Durgabai Deshmukh was known to be strong headed women, and not only participated in Indian Independence movement but also went ahead in raising her voice against the social evils in the society. Interestingly, she was also the first chairperson of the National Council on Women’s Education, constituted by the government in 1958.

Kamla Chaudhry

Even though she was one of the 15 women members of the Constituent Assembly, there is not much data available about Kamla Chaudhry.

Leela Roy

Roy, was a freedom fighter and social worker. She backed and worked for education for women in India. She was the only woman member from Bengal to be elected to the assembly. Roy was a staunch feminist and a close associate of Netaji Subhash Chandra Bose. Roy resigned from her post to stage a protest against the partition of India.

Malati Choudhury

Malati Choudhury was a Constitution assembly member from Orissa. Malati Devi was a freedom fighter who Mahatma Gandhi had named, “toophani”. She put immense efforts in the upliftment of Scheduled Castes, Scheduled Tribes, other backward classes (OBC) and underprivileged sections of society.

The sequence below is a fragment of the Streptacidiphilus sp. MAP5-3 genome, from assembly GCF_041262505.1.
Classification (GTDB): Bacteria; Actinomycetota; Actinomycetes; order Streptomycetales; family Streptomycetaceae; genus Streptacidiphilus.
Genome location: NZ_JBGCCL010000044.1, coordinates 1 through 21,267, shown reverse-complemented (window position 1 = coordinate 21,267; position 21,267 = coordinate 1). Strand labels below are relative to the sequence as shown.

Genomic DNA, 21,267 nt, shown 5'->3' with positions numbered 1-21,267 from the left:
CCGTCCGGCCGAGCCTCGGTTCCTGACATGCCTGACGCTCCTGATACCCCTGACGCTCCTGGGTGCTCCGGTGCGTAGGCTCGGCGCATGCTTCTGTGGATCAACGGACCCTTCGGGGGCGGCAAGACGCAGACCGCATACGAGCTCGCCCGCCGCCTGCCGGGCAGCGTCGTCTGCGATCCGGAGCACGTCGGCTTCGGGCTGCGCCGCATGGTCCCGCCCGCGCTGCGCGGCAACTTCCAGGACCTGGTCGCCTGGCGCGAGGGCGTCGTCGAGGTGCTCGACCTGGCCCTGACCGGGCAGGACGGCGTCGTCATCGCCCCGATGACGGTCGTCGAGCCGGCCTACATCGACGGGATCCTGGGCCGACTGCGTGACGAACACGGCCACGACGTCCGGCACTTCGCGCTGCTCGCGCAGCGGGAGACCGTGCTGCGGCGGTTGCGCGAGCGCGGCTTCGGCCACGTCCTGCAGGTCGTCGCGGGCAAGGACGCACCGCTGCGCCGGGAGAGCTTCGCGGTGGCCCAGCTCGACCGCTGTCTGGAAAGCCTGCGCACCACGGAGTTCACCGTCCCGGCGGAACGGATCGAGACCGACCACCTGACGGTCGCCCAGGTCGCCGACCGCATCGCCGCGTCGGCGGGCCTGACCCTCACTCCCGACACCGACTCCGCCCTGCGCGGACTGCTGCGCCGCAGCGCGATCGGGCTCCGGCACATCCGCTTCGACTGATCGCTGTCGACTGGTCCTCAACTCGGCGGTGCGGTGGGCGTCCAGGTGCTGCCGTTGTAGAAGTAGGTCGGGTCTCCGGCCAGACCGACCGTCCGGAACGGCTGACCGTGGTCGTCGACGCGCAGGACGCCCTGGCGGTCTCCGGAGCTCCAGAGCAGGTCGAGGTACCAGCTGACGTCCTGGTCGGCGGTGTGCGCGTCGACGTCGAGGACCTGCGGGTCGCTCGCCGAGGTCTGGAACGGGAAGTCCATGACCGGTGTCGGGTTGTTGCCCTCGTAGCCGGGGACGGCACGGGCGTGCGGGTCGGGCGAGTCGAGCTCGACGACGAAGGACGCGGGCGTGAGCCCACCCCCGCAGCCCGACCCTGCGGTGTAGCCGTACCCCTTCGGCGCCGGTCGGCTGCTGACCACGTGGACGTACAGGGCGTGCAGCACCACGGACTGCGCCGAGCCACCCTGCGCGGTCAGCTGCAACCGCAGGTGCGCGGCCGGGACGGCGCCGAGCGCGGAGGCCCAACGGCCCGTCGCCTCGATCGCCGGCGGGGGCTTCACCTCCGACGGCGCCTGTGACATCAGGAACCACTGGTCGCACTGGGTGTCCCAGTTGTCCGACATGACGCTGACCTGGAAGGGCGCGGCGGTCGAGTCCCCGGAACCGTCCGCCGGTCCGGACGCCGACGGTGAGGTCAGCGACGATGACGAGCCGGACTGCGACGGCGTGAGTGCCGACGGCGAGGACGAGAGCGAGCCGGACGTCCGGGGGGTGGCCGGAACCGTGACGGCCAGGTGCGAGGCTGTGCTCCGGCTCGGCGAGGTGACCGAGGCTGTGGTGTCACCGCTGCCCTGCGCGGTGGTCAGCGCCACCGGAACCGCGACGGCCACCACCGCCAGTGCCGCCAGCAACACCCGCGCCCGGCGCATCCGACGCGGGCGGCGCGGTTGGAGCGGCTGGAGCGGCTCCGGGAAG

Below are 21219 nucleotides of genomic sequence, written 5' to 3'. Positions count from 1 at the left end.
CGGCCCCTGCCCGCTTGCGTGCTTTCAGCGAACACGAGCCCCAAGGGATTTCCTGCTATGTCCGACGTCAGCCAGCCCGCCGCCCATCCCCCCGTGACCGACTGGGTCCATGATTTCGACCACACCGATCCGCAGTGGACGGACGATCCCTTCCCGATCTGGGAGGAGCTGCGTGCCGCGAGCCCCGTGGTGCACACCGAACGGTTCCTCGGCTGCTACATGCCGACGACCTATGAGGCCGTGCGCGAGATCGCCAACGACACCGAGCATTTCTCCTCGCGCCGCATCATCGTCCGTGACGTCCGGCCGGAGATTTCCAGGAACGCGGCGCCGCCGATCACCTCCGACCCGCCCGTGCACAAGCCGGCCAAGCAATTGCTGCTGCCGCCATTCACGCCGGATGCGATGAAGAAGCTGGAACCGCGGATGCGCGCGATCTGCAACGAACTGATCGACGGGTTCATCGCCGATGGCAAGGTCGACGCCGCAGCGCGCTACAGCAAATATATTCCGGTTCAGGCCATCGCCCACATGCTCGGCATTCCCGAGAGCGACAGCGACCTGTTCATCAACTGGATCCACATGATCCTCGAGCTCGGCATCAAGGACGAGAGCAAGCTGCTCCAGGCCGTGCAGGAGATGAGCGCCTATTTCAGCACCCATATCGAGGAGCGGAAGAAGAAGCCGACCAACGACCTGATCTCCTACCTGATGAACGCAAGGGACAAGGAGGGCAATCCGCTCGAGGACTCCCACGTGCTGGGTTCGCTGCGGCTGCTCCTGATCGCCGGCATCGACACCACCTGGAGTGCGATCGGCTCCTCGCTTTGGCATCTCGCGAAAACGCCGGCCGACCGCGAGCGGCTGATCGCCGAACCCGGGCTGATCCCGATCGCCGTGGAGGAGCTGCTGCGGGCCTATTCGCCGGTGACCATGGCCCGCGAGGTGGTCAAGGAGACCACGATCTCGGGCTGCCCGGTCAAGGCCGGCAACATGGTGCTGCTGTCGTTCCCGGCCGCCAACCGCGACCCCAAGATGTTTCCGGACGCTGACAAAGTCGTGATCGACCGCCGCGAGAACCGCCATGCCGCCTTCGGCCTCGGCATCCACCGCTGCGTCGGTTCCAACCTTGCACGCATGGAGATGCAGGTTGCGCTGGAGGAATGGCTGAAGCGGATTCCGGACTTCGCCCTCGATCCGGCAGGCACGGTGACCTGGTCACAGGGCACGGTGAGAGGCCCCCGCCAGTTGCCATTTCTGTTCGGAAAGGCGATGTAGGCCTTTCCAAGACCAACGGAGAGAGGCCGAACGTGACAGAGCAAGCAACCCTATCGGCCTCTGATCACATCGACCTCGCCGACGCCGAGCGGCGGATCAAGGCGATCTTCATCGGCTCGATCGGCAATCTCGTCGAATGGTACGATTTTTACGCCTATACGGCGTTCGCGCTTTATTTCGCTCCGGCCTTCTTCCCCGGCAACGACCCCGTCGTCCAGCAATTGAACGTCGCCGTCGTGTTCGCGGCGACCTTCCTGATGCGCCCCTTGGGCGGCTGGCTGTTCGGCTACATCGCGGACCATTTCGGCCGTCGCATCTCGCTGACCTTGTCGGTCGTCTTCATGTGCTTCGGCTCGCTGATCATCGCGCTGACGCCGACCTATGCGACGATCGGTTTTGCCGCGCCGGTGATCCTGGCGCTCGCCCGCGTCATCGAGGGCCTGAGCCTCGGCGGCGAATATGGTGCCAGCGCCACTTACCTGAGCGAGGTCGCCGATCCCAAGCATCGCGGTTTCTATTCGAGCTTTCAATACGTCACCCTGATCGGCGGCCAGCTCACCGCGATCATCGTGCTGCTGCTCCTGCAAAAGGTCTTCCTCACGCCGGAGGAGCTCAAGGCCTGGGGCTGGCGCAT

Purnima Banerji

She was among the fearless women who stood against the British oppression alongside other leading women freedom fighters including Sarojini Naidu, Sucheta Kripalani, and Vijayalakshmi Pandit. She is believed to have completed Bachelor of Arts in jail.

Rajkumari Amrit Kaur

An ardent follower of Mahatma Gandhi, Rajkumari Amri Kaur had co-founded All India Women’s Conference in 1927. She was also jailed for her participation in the Dandi March and the Quit India Movement led by Gandhi. She was also a social activist and worked extensively in doing away with the child marriage and the purdah system.

Renuka Ray

She was appointed as the President of All India’s Women’s Conference and made efforts to advocate women rights and inheritance rights in the parental property. Before she became the member of the Constituent Assembly, she was nominated to Central Legislative Assembly as a representative of women.

Sarojini Naidu

Sarojini Naidu was one of the women who were in the forefront during the freedom struggle. She was fondly called as Bulbul by Mahatma Gandhi. She was the first women to become the governor of an Indian state. She also played a major role in establishing the Women’s Indian Association in 1917.